Is this guy a public figure? (Getty)

Last July, George Zimmerman sat down with Sean Hannity of Fox News for a multi-topic and much-viewed interview. The discussion went into minute detail on Zimmerman’s deadly encounter with Trayvon Martin, from the moment he spotted Martin to the initial violence to his reflections on the whole thing: “I feel it was all God’s plan,” Zimmerman told Hannity.

That whole setup — Zimmerman chatting with Hannity in front of a huge cable-news audience- — could work to his detriment in the suit that the neighborhood watchman filed last week against NBC Universal. The legal action alleges that NBC News defamed Zimmerman with by mis-editing the 911 call that he made prior to the Martin shooting. The misleadingly rendered audiotape framed Zimmerman as a hardened racial profiler.

As it gears up to defend itself, NBC Universal is all but certain to mount a familiar argument. Zimmerman, it will likely contend, is a “public figure” for the purposes of the lawsuit. Under defamation law, those whom the court terms “public figures” bear a heightened burden of proof when bringing a libel case against a news outlet. They must prove that the outlet acted knowingly to spread falsehoods or with reckless disregard of the truth — a standard known to lawyers as “actual malice.” Regular folks — non-public figures, that is — have much less burden to prevail in a libel action; they need prove only that the news outlet acted with negligence or carelessness. The spirit behind the bifurcated standard in libel cases is to “free criticism of public officials from the restraints imposed by the common law of defamation.”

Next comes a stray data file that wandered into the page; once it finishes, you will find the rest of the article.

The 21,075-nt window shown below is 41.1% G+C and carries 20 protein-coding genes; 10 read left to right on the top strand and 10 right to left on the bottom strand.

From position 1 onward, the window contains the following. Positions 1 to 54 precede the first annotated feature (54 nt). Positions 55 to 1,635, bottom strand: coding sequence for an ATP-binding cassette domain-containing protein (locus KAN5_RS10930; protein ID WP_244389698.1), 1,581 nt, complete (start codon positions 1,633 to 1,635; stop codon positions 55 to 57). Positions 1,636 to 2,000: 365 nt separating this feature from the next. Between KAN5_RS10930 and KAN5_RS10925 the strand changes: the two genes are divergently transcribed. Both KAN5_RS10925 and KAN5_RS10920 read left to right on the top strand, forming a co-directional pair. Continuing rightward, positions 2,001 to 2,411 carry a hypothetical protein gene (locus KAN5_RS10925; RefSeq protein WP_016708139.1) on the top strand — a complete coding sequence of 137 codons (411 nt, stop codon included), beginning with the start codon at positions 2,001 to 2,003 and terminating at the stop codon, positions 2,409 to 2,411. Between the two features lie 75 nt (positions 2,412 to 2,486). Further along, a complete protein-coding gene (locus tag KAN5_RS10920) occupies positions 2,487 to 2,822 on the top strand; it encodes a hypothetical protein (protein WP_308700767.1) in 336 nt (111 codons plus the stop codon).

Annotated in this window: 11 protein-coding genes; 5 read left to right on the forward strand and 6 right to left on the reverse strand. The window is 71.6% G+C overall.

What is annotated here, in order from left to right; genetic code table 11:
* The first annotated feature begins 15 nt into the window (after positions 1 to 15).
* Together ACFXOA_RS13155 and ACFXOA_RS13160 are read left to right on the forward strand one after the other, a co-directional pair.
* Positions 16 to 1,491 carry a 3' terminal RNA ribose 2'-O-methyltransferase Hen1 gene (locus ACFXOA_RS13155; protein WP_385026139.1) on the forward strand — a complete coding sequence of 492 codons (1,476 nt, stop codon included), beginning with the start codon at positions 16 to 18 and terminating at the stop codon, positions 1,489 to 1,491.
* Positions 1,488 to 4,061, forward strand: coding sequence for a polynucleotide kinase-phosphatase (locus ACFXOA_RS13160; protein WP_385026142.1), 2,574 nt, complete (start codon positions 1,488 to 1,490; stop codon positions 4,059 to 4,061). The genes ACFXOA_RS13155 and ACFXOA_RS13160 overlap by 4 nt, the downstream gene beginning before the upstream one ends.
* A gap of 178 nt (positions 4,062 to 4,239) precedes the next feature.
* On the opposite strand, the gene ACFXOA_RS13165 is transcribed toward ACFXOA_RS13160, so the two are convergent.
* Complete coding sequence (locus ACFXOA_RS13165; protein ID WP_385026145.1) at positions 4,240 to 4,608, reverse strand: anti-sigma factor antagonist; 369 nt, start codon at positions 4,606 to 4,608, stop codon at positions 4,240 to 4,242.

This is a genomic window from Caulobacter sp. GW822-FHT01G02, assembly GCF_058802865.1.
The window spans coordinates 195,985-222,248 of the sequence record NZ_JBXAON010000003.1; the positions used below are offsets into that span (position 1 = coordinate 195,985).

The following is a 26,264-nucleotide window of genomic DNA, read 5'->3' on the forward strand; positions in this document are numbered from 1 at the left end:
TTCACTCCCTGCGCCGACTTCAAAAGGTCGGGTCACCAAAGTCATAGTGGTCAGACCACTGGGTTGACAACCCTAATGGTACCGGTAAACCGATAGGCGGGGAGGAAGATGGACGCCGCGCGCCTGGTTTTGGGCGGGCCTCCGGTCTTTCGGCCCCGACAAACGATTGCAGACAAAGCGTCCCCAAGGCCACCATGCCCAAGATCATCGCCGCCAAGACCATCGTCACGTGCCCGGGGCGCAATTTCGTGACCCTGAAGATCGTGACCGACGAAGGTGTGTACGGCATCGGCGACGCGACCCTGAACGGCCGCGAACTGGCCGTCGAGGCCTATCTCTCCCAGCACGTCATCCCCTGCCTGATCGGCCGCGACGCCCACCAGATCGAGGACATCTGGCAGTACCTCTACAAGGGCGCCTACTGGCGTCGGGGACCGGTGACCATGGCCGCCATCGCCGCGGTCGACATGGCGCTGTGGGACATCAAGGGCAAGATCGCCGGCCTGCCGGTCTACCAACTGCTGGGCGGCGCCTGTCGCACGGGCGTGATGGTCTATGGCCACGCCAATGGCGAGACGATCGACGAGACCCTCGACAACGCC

Atlanta attorney Lin Wood calls public-figure arguments “the linchpin for successful defense of defamation cases.”